The study's proposed methods consist of case studies, a longitudinal study, development of a pedagogical plan, and the implementation of this plan. Classroom case studies of successful teachers draw on the previously referred survey of which 348 (90 females) finished high school physics with a self-rating as a physics person (5 on a 0-5 scale), including positive perceptions of instructional and leaning experiences. The longitudinal study aims at understanding the long-term impact of specific pedagogical practices on students' physics identity,including 15 students (8 females) who will be tracked over 3 to 4 years through surveys and interviews at the end of each academic year. Development of the pedagogical plan will include 15 sample lesson plans with detailed activities that connect physics content to real-world contexts, counter stereotypes about physics, analysis of underrepresentation in physics, and physics identity formative assessments. The plan will be tested through a quasi-experimental study with four teachers using the same physics course with at least two groups. Each teacher will implement the plan in one of the groups; the other group will be used as control. Of the 180 physics classes, approximately 15 (one every two weeks) will use the education plan. A physics identity scale will be administered at the beginning and end of each course. Classroom observations will be conducted while the plan is implemented.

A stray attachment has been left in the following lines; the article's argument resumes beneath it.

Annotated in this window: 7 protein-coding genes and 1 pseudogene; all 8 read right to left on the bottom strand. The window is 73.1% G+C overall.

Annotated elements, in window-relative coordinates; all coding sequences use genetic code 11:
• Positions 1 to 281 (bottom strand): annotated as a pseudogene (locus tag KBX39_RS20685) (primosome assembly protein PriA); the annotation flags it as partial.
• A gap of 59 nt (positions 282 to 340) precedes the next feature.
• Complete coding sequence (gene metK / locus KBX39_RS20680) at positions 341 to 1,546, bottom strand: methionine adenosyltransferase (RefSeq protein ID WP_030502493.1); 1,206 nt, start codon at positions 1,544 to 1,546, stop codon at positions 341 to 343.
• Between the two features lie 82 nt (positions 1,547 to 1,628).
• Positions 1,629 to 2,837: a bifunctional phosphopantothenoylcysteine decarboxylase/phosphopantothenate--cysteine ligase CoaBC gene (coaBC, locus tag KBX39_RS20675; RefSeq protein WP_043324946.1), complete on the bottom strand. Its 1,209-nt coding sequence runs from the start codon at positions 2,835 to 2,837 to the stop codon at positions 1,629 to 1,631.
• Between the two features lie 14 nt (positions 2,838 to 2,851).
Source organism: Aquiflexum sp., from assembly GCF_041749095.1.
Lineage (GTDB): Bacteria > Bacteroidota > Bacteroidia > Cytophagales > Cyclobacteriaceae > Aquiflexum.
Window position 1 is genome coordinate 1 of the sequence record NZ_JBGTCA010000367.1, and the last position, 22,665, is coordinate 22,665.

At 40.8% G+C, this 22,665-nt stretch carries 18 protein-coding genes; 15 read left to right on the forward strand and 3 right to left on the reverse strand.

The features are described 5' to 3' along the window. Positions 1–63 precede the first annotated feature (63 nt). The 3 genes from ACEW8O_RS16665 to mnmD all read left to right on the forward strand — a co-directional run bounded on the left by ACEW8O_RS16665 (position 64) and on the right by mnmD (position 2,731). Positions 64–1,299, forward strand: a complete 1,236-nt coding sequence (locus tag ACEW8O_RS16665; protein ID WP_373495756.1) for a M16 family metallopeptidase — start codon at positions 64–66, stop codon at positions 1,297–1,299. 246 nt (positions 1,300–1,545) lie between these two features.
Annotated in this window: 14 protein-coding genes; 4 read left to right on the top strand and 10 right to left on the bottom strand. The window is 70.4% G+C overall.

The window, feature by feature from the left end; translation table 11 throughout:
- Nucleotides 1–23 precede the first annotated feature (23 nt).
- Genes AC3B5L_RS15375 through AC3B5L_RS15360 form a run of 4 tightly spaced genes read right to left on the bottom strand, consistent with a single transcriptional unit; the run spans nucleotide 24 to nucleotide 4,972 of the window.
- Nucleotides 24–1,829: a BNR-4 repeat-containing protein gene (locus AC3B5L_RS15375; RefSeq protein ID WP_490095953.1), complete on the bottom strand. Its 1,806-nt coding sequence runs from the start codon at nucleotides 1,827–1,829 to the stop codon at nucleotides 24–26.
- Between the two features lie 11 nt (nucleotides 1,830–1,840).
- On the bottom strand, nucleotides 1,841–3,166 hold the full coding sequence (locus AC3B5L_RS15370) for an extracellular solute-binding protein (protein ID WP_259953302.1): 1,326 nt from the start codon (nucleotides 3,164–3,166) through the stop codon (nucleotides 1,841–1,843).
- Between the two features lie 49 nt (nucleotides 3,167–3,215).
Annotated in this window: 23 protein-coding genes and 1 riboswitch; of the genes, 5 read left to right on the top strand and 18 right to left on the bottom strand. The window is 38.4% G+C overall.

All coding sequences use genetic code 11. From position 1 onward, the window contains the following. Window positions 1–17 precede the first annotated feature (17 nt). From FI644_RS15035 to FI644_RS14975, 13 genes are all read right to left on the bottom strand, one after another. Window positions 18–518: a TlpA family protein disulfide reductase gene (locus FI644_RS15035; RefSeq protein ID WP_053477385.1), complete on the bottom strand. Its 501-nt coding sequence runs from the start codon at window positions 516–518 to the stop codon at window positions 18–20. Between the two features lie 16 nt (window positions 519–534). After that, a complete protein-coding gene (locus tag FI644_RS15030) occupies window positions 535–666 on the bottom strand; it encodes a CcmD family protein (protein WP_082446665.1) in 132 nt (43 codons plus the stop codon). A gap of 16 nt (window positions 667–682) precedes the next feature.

This project is associated with the project number 0952460 with the same title.

Communication in Science Inquiry Project (CISIP)

CISIP is a professional development program that enables English and science teachers to help students to learn content and communicate scientifically. The CISIP program: Translates How Students Learn Science in the Classroom and Common Core State Standards for student success; targets learning within a classroom discourse community that focuses on argumentation; and takes a team of science and English teachers at schools from middle level through university who collaborate.